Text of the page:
It is truly awe-inspiring to realize what is happening in the air around us. Sometimes this is dangerous. Yet even something as powerful as a bolt of lightning is also beautiful. There is a reason that the ancients – from Moses on – saw the works of God in the clouds, in the rain, and in the air around us. Atmosphere is part of a living planet. We should enjoy it for what it is.
Have you ever been out in a snowstorm when nobody else was around? The falling crystals reflecting light from a distant street lamp or farm house? It’s as if the snow itself muffled everything and enforced a widespread silence – a soft and sleepy silence.
Such a storm sends most people inside where it is warm. But if you really want to get warm inside put on some mittens, some warm shoes, a knitted cap and a good coat and go for a walk in the snow with a friend, with your dog, or with your lover. If you’re really courageous, try sleeping outside in the midst of it all.
You might think I’m crazy (maybe I am) but let me explain. When I was young we lived in a house with electric heating that was regulated in each room. My bedroom was in the corner of the house and I had two windows opening in different directions. On stormy nights I loved opening both windows, letting in the moist air and cuddling up under warm blankets. I just had to make sure I turned the heat off so my parents wouldn’t get mad.
Then one evening I had the bright idea of sleeping outside near my grandfather’s woodshed in a storm. I knew a place I could put my sleeping bag that would be protected from the snow. It was up next to the shed where Grandpa had placed dozens of old boards. There was a long wide shelf that was covered by a piece of plywood. Grandpa used to lay down there himself on sunny days and rest in the shade.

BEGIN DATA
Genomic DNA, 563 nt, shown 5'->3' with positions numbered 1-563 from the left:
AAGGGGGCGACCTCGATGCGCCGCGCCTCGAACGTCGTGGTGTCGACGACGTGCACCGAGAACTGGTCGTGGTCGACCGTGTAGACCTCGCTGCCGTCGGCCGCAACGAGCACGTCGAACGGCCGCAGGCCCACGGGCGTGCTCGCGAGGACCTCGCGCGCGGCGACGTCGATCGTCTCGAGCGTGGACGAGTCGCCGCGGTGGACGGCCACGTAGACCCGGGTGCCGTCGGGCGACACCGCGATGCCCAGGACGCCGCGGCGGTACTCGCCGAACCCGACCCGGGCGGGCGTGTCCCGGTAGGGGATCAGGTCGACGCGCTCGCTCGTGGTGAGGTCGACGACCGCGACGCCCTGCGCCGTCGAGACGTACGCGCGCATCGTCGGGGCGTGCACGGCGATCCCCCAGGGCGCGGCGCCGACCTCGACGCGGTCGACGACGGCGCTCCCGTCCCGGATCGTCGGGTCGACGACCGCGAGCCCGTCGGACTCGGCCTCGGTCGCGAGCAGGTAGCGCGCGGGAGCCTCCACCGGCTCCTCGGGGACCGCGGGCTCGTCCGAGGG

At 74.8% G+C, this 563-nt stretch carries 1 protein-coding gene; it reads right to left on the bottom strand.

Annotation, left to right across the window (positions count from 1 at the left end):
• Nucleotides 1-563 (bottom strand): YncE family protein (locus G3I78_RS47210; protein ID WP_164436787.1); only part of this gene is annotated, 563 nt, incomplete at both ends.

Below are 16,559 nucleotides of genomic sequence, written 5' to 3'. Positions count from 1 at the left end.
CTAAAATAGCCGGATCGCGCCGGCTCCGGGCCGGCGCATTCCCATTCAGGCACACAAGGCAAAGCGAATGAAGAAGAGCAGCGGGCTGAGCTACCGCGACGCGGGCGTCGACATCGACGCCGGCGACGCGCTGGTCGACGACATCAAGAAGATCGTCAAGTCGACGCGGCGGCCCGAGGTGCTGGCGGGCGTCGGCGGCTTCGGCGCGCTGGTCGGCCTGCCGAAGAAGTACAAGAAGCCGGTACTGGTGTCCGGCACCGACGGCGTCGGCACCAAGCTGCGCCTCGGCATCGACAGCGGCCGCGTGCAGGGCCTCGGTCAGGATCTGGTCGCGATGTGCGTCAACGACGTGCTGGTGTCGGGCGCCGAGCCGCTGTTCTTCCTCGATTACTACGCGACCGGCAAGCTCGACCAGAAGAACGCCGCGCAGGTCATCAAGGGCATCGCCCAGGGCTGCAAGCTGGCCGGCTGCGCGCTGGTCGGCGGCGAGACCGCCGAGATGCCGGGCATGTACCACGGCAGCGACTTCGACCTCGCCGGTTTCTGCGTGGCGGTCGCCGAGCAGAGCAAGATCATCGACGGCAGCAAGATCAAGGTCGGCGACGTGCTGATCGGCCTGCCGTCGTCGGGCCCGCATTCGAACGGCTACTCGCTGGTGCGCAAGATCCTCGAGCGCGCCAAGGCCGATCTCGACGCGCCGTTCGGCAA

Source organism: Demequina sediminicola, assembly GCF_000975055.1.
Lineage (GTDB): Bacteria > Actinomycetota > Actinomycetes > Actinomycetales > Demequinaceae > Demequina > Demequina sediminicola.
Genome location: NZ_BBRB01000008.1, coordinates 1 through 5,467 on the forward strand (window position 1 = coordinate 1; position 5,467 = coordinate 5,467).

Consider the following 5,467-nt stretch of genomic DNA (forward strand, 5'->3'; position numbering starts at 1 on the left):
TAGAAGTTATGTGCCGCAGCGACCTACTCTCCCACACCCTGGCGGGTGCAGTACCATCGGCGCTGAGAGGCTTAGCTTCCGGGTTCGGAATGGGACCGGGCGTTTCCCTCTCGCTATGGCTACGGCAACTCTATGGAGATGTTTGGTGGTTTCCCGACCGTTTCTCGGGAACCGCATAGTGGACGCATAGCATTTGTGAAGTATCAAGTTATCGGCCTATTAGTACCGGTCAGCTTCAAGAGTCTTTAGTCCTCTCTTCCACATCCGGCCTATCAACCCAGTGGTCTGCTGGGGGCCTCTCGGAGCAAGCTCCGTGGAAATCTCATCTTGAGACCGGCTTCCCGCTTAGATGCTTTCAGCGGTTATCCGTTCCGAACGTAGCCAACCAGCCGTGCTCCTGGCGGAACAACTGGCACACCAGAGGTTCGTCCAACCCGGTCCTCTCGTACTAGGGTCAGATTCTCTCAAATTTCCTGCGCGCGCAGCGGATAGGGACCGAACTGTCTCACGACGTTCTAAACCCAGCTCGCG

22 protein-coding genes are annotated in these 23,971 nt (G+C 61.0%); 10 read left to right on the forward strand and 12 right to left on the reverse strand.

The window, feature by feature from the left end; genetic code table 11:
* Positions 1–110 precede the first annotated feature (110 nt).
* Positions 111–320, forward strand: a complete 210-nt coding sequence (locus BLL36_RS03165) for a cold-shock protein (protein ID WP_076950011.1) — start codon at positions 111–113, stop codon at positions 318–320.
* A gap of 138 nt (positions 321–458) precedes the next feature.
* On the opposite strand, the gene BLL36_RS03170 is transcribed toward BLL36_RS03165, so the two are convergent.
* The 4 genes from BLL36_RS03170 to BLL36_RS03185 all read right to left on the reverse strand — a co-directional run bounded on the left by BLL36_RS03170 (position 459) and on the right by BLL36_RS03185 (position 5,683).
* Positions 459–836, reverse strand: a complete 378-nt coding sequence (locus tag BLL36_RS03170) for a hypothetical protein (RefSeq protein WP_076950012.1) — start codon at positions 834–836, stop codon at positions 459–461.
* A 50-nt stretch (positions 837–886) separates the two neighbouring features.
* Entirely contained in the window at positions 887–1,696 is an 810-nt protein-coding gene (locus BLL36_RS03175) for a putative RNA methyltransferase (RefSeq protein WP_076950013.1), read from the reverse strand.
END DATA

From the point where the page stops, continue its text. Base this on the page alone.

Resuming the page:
So I found a foam pad, gathered my sleeping bag and pillow together and prepared my bed. By the time I was situated, snow had already begun to fall. It came floating down in undecided spirals. I captured hundreds of their delicate frozen patterns on my outstretched hand before they melted and I licked them up.
It was a mesmerizing moment to be in bed and only inches away from a snowstorm. And even though I exhaled a small cloud of my own with every breath, I was as warm as could be. I will never forget the night as long as I live. Experiencing nature so intimately has that effect on my memory.
It does happen that weather-watchers develop a refined sense of our human frailty. Compared to the forces of nature, we very seem so helpless. Nature on a grand scale is no match for our puny presumptions. And yet this universal magnitude that seems to diminish us can also have a very contrasting affect. It can (and should) inspire us with awe.
Our ancestors knew this feeling well. They lived close to the land and experienced the torments of nature as well as her exceeding beauty. They understood their place in the universe because they felt the presence of the divine in this power. We are the ones missing the point when we fail to experience the same thing.
The Nature Company Guides, Weather by William J. Burroughs et al. (published by Time Life Books, 1996) is a fun handbook for things weather. Also valuable is Gavin Prestor-Pinney’s The Cloudspotter’s Guide (Sceptre, 2006). You might also visit the photo gallery of the Cloud Appreciation Society at http://cloudappreciationsociety.org.
Saturday, April 14, 2012
You can watch a meadow mist
An early morning to the day
But have you stopped to wonder how
It ever got that way?
A blanketing of moisture on
An simple field of grass
That rodents dig and crickets chew
And vagrants dare trespass
But it first takes a darkling purge
To leave behind a dew
That wets the leaves and lifts the stems
And starts the world anew